The first time I watched the movie Parenthood, I laughed a bit and cried at the end when all of the family is together with the new babies. Now that I watch it as a parent, I laugh and cry through the entire movie and sob uncontrollably at the last scene.
What have these kids done to me?
Perhaps my attachment to this movie is because so many things that happen in the movie have actually happened to us. No, I do not have a daughter who has secretly been married while still in high school and I really hope I never have to deal with that scenario! But, I have seen my son proudly walk around with nothing but a hat on.
I have also seen my daughter get extremely emotional over the simplest of things. And my son has been known to bump things with his head-just for fun. My husband has been completely goofy just to make the kids laugh and I have already had intense battles with my daughter. We have definitely been thrown up on, among other fluids touching us.
As parents, we try really hard not to get too competitive watching Abby play soccer so that we can teach her that it is about fun and how she plays the game. But, when her team wins and we see the joy in her face, there is a part of me that wants to jump across the field, fall on the ground and beat my fists in happiness.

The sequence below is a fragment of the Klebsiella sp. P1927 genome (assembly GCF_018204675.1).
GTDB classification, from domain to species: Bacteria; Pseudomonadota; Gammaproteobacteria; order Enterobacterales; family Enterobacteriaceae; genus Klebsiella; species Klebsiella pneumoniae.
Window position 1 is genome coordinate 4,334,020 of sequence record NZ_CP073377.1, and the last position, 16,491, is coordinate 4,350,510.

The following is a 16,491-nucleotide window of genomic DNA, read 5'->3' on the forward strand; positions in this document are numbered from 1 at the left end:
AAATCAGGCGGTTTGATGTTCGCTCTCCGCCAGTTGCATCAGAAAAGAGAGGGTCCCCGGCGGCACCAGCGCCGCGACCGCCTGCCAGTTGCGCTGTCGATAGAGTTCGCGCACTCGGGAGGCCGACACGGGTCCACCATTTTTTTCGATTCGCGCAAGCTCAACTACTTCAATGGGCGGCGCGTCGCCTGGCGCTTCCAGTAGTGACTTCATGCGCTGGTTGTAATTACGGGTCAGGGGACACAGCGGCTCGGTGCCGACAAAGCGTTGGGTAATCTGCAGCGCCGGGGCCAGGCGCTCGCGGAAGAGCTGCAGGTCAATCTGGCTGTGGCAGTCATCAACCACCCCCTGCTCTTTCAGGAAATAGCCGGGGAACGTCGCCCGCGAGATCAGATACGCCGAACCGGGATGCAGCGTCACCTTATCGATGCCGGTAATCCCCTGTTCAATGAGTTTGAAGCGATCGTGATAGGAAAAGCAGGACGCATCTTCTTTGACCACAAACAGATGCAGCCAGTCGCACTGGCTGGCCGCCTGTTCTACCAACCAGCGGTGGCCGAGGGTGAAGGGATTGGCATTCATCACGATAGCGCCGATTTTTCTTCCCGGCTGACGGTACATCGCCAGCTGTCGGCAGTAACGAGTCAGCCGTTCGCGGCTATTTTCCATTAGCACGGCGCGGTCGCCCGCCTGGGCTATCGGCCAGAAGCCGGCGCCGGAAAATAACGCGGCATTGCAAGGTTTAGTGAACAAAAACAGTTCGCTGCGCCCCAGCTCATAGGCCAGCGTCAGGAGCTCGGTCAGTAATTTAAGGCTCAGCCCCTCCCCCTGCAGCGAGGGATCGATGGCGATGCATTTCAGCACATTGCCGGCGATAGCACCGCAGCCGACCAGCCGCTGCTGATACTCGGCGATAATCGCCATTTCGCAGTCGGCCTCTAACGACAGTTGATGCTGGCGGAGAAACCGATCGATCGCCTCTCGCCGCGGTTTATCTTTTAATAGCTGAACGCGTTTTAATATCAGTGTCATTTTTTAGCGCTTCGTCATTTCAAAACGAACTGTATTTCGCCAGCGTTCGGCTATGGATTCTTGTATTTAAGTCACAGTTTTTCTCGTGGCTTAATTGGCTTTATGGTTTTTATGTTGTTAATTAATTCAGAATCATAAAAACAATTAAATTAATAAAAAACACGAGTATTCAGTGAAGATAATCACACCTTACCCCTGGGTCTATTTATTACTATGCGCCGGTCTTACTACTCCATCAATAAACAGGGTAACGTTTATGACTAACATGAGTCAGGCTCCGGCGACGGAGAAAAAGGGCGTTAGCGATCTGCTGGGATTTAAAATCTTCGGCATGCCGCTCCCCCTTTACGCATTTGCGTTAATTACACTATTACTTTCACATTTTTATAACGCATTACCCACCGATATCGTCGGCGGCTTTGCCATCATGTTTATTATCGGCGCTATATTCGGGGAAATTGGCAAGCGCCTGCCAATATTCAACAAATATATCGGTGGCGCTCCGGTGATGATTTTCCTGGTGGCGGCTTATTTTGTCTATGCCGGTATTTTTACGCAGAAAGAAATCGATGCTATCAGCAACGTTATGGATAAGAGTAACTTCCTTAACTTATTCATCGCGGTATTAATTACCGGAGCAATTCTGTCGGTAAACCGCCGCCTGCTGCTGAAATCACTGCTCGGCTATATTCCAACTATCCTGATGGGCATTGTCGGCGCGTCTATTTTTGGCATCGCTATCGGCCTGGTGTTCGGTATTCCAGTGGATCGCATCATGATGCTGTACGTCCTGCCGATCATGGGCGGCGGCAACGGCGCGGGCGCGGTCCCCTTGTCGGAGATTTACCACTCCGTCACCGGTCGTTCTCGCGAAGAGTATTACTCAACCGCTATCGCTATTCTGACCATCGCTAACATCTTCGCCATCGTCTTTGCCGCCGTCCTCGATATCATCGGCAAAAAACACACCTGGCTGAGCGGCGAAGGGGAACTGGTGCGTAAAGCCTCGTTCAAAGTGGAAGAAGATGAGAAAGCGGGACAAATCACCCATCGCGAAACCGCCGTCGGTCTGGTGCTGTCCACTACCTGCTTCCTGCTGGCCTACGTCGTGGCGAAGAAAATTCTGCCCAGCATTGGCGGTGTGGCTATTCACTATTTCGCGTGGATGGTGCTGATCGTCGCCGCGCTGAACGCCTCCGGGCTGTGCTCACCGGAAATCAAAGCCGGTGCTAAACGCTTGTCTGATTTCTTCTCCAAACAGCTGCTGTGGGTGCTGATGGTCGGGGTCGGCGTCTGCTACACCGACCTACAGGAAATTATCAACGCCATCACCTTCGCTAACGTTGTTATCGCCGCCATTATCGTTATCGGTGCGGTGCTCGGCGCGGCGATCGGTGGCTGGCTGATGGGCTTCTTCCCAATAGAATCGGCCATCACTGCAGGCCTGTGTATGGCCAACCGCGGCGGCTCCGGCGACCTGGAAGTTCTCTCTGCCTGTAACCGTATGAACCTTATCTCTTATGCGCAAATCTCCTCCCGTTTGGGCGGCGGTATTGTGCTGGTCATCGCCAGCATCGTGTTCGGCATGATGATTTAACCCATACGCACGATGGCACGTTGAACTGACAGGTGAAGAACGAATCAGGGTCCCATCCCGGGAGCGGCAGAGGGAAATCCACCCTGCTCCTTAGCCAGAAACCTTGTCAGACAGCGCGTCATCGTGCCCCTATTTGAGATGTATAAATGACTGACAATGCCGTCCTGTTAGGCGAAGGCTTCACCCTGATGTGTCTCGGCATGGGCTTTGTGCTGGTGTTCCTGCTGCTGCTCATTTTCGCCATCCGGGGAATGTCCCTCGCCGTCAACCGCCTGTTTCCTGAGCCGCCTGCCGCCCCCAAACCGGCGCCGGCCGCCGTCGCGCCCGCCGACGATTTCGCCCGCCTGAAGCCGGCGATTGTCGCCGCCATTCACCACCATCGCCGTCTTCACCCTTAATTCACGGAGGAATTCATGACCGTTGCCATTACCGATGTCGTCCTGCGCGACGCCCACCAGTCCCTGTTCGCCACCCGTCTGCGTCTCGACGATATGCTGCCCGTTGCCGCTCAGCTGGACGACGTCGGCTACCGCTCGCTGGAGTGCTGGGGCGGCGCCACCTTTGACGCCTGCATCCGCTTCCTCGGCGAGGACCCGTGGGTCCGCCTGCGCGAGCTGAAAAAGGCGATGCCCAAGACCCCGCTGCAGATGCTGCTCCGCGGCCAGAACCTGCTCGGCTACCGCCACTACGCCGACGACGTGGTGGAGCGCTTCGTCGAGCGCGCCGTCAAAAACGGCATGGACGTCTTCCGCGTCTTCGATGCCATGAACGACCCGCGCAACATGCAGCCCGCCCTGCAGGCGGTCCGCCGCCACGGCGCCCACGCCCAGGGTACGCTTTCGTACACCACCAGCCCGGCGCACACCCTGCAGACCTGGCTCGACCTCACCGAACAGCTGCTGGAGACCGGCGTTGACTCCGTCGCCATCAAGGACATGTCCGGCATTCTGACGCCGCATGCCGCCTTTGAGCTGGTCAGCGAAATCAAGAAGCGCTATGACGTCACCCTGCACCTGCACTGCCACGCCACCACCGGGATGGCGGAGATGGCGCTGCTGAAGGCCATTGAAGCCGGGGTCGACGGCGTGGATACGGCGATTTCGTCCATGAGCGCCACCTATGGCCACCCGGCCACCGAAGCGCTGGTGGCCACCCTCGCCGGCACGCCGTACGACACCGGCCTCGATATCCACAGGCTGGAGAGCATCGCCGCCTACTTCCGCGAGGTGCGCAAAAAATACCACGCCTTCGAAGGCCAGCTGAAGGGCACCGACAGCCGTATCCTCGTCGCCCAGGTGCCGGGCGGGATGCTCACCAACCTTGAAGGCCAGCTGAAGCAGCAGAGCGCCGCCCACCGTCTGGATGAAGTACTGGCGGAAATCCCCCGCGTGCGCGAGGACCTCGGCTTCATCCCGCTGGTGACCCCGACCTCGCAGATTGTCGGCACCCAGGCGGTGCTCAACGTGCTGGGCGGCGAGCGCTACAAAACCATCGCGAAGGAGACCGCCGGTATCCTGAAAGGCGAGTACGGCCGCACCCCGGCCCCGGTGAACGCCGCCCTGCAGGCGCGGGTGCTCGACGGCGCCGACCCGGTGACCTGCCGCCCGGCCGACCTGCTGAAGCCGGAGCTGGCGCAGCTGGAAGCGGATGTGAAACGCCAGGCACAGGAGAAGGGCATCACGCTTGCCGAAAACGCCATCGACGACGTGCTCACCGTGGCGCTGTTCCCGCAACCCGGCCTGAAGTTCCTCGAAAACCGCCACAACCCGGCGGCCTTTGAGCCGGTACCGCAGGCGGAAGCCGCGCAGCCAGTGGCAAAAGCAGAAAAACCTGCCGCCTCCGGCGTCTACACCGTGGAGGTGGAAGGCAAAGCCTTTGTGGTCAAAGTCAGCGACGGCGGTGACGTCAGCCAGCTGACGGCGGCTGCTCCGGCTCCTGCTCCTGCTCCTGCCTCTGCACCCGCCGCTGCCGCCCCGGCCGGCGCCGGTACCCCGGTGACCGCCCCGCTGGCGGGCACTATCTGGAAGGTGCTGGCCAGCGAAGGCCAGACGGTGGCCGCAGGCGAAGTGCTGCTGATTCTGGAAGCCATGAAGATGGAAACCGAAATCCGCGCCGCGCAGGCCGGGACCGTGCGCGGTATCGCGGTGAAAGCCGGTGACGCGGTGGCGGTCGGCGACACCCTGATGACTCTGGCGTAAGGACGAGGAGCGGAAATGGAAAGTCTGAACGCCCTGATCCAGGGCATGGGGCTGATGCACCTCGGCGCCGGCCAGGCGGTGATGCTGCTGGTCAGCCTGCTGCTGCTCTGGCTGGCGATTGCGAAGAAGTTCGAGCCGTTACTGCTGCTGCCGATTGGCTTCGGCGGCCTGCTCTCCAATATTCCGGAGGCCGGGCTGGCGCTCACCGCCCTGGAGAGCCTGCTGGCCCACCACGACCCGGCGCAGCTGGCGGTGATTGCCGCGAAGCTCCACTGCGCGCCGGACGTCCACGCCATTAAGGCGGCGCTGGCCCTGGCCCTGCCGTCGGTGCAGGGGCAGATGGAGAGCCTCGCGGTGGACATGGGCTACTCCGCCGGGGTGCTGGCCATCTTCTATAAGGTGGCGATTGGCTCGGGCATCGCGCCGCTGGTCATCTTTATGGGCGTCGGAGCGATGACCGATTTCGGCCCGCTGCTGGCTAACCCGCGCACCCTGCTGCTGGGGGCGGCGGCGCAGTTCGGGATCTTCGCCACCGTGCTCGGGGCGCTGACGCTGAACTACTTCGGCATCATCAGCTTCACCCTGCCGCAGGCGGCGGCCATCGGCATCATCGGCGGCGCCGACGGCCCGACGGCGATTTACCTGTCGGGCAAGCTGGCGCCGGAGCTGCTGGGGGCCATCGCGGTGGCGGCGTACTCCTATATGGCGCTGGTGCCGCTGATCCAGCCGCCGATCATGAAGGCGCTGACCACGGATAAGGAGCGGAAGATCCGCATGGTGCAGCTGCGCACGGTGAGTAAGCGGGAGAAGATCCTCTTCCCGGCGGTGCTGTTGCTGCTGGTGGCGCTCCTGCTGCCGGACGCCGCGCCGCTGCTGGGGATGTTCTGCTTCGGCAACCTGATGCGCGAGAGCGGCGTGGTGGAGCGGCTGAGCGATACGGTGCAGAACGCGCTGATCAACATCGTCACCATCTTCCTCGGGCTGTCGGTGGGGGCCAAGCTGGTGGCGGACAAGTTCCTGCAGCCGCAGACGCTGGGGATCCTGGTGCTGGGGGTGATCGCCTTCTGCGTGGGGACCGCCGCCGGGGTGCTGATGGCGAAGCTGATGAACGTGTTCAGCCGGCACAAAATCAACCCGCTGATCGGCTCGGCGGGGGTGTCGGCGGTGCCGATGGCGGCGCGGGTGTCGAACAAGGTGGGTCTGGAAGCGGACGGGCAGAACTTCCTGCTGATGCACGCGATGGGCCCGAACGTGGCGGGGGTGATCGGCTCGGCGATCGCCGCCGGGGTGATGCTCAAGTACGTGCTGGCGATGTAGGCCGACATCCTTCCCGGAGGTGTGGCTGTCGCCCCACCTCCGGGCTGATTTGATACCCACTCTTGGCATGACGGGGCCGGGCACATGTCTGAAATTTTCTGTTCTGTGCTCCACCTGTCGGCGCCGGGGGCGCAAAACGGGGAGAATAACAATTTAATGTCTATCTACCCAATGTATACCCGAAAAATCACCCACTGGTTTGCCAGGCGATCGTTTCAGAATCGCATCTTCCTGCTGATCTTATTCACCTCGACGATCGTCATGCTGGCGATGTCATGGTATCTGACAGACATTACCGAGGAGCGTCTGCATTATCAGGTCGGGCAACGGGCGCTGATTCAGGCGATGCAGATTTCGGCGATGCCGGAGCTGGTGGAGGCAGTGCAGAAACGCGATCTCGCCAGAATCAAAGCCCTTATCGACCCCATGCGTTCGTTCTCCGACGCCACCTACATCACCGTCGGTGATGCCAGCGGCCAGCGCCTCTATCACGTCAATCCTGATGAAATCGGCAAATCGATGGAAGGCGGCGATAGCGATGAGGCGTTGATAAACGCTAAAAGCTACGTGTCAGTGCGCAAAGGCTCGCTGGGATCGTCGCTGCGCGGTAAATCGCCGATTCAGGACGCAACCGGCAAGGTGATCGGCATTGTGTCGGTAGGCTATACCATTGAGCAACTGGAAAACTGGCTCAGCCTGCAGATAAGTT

I am finally at the point where I realize my parents did not do too bad of a job raising me and perhaps I can learn from them after all. And my brother and I are now friends in which the eleven year gap no longer matters.
Nick and I have discussed the strong points to not having more kids, namely financial ones. But, we both would love to ride the roller coaster a bit more and see what turns and loops are before us. I really do crave an orderly life, but what fun is that? What kind of stories are there to tell if everything goes according to plan?
I still think my favorite scene is the opening one, in which the parents with three small children are leaving a baseball game. The parents are juggling bags, hats, foam fingers, strollers and, oh yes, their kids. They struggle with car seat buckles and random kids running out into traffic. The kids are covered with dirty faces and are hyped up on sugar. The dad breathes a sigh of exhaustion and relief when everyone is safely placed in the mini-van, then continues to drive into the night while the kids sing songs about diarrhea.
I feel his pain.
The beauty of Ron Howard's movie is that it is timeless and most likely every family can relate to at least one of the scenarios displayed in this movie. Watching it makes me feel like perhaps our family is "normal" and it is okay to laugh and cry as much as we do.
It also reminds me that parenting is never over. Just because they leave for college does not mean the job is done.
Suddenly, I am very tired.